Comey was especially animated about the threat to U.S. democracy from Russian intervention. “They’re going after America,” he said, dismissing as “fake news” any effort to deny or downplay the Kremlin’s intervention. In doing so, he told the committee that Trump had never asked him about the essence of the Russian intervention or of the ways the FBI was fighting it. This may actually have been his most disturbing revelation.
Comey did not read out the written account of his opening statement, which was given to the media Wednesday night. Comey, who knows Washington like the palm of his hand, sought to control the agenda and to prevent the White House from trying to undermine his testimony in advance. Legal experts were already debating whether Comey’s account constituted obstruction of justice, but what is clear from his written memorandum is that the FBI director felt from the outset that Trump was a creep.
Throughout his disturbing White House conversations with Trump, Comey seemed to be thinking, to paraphrase Radiohead, “What the hell’s he doing here? He doesn’t belong here.” Small wonder that like Miss Universe contestants before him, Comey didn’t want to be left alone in a room with Trump, as he told Attorney General Jeff Sessions.
To a layman’s ears, it certainly sounds as if Trump was somewhere between asking and ordering Comey to stop an open investigation, without any connection to whether the evidence justified such a request. Given that the president is, in the final analysis, the FBI director’s boss, he may have leeway in instructing him about ongoing investigations, There’s an appropriate Jewish saying, of course: It may be kosher, but it certainly stinks to high heaven.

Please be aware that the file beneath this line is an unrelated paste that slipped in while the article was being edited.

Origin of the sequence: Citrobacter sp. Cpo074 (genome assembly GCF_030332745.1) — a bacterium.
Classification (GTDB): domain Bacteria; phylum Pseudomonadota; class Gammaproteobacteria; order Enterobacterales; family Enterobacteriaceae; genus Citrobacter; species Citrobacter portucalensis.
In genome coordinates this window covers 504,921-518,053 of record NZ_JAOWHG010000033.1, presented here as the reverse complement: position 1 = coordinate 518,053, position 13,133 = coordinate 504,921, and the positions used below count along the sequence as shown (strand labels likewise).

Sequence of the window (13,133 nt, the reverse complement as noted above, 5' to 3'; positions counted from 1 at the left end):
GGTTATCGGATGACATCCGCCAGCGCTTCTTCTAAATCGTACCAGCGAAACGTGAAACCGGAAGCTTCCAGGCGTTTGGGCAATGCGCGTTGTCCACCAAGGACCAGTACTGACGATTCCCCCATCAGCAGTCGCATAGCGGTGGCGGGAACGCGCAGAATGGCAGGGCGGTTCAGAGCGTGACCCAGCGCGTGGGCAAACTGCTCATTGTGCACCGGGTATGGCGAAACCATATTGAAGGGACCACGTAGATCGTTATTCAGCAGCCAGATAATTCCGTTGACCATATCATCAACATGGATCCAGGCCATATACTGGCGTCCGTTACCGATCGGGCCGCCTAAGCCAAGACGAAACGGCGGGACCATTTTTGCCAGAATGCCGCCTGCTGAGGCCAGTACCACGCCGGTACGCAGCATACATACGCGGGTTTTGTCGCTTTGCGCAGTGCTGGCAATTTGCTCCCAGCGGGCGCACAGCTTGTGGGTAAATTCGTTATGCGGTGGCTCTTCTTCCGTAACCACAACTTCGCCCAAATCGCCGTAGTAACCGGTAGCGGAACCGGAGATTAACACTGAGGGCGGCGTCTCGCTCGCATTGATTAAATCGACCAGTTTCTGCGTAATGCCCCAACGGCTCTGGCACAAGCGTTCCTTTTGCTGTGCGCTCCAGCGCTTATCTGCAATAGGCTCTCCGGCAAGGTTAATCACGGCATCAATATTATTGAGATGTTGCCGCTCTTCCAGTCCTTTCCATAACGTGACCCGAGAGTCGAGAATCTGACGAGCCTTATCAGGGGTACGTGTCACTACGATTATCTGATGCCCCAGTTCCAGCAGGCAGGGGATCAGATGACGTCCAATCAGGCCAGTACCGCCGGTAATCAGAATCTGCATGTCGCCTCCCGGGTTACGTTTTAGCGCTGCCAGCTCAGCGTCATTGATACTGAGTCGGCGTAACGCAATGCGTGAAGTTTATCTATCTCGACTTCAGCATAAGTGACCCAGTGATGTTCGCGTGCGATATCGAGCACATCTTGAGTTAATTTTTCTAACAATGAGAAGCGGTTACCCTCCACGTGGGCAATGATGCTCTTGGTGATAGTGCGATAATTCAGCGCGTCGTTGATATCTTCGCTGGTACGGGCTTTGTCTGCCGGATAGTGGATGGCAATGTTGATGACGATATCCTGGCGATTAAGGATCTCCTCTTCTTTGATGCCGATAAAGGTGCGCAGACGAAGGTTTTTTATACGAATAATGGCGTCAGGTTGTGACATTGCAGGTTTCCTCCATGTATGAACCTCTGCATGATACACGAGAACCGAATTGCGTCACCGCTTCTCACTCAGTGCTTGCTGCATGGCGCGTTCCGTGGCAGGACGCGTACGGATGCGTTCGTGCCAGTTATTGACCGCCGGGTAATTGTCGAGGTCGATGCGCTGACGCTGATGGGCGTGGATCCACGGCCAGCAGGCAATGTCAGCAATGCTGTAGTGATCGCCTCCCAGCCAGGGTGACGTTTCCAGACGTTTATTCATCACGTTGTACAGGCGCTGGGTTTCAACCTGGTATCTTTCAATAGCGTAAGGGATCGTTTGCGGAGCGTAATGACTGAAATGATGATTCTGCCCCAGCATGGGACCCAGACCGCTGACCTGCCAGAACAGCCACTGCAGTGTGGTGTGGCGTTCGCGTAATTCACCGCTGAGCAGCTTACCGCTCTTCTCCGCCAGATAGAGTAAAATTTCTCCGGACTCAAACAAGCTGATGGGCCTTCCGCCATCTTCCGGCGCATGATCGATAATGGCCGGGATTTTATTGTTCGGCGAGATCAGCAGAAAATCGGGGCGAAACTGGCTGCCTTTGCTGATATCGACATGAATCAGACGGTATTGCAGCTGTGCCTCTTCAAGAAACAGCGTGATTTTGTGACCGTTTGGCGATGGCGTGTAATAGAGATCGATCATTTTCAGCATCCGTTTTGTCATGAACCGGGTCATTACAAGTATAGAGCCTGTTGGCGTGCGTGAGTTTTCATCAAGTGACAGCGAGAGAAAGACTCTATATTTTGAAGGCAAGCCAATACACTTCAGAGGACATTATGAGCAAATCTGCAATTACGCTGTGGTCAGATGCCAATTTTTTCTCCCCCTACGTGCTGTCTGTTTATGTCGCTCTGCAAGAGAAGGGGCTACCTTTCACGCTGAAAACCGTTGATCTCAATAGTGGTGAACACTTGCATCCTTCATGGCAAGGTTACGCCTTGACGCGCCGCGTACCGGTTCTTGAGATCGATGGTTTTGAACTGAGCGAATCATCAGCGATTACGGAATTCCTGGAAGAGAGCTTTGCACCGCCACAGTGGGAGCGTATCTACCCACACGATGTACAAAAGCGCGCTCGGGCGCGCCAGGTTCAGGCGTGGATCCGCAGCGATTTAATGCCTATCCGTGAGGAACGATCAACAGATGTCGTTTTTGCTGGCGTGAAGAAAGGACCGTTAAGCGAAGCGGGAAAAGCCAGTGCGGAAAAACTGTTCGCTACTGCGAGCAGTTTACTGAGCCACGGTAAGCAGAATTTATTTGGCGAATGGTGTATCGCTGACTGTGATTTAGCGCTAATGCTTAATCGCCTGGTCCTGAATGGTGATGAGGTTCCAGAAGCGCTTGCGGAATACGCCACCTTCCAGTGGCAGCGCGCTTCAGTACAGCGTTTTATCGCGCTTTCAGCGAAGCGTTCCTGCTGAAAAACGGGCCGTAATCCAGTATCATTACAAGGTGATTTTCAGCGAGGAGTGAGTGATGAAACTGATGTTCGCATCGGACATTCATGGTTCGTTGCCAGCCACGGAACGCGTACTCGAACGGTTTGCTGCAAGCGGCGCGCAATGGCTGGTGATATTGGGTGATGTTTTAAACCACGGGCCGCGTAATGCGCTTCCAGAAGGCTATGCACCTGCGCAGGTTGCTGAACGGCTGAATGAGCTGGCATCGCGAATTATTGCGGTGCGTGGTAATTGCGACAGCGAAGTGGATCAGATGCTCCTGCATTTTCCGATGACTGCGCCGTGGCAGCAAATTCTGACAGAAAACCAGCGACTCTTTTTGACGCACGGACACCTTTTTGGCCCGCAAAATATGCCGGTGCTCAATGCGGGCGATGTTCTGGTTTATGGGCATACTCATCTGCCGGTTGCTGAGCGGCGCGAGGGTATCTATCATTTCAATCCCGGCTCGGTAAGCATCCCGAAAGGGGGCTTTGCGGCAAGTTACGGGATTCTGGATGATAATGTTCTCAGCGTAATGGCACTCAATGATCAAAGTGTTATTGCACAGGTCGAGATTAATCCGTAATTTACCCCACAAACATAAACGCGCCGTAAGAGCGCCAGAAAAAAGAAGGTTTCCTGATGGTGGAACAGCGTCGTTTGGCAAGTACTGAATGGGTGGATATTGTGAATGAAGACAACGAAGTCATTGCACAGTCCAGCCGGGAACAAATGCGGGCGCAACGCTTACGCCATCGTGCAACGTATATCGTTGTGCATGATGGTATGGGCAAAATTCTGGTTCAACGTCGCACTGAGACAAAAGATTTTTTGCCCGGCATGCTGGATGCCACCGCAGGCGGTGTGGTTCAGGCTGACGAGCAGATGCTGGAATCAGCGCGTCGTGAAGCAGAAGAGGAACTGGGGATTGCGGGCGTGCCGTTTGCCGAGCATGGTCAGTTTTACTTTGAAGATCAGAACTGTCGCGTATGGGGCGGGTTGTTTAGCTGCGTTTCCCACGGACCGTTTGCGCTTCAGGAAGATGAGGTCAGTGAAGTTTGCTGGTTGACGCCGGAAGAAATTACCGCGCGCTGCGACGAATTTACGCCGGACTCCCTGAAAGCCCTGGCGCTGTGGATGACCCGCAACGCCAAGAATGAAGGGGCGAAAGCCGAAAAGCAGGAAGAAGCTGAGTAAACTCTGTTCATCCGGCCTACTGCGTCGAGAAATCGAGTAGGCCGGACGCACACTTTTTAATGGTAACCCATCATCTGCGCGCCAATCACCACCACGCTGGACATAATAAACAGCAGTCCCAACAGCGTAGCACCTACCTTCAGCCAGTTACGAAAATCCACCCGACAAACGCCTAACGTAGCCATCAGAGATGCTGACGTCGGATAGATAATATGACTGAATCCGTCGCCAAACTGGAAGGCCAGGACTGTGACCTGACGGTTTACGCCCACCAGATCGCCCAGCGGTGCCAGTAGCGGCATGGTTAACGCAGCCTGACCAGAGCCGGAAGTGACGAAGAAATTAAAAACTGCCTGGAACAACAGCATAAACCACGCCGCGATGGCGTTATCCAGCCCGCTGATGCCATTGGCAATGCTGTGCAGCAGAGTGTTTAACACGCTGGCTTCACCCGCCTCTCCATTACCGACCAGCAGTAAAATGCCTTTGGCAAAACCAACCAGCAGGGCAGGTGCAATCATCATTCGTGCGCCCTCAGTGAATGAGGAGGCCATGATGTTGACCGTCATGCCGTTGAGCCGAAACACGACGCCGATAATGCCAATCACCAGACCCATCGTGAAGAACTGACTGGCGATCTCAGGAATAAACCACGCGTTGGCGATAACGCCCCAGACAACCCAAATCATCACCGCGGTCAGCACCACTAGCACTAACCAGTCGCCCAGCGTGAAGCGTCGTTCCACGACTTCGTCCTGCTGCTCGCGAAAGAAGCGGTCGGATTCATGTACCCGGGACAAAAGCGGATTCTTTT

New Jersey Governor Chris Christie, who continues to defend Trump despite being repeatedly and thoroughly humiliated by him, said the president was having “normal New York City conversation” with the FBI chief. Perhaps, but only if you include the kind of tone usually associated with the Bonanno, Colombo, Gambino, Genovese, Lucchese or other Mafia families.
Trump’s demand for “loyalty” from an FBI chief whom he knows is investigating his campaign’s ties to Russia; his implied threats to Comey that, lacking such loyalty, his job might be on the line; his insistence that Comey “let go” of the Flynn investigation because he’s a “good guy”; and his demands that the FBI tell the public he is clean, even though that situation could change overnight – all of these were neither proper for a president who is being probed, nor were they “normal New York conversation.” They sounded more like lines taken from the script of a potential "Godfather IV," mixed in with "House of Cards," perhaps. Trump may have expected Comey to kneel down, kiss his ring and pledge omertà, the Cosa Nostra’s code of silence.
Comey devoted a surprising amount of attention to the infamous “Golden Shower” dossier compiled by former British MI6 agent Christopher Steele. He describes the “personally sensitive information” about Trump as “salacious and unverified,” but notes it might be “potentially embarrassing” for the president. To quote Shakespeare, Comey “doth protest too much,” either because he believes the damning information about Trump is at least partially true or because he wants to make Trump squirm, just for the hell of it.
Trump’s lawyer was quick to announce that the president feels “completely and totally vindicated” by Comey’s statement and testimony. Given Trump’s inability to contend with any form of censure or criticism, that statement might factually be true. Comey may have wounded Trump grievously, but he did not supply a “smoking gun” that would make Trump’s impeachment inevitable. Comey is relying on his past mentor and ally, Robert Mueller – who was appointed special counsel – to fulfill the longtime slogan of the FBI that it “always gets its man.”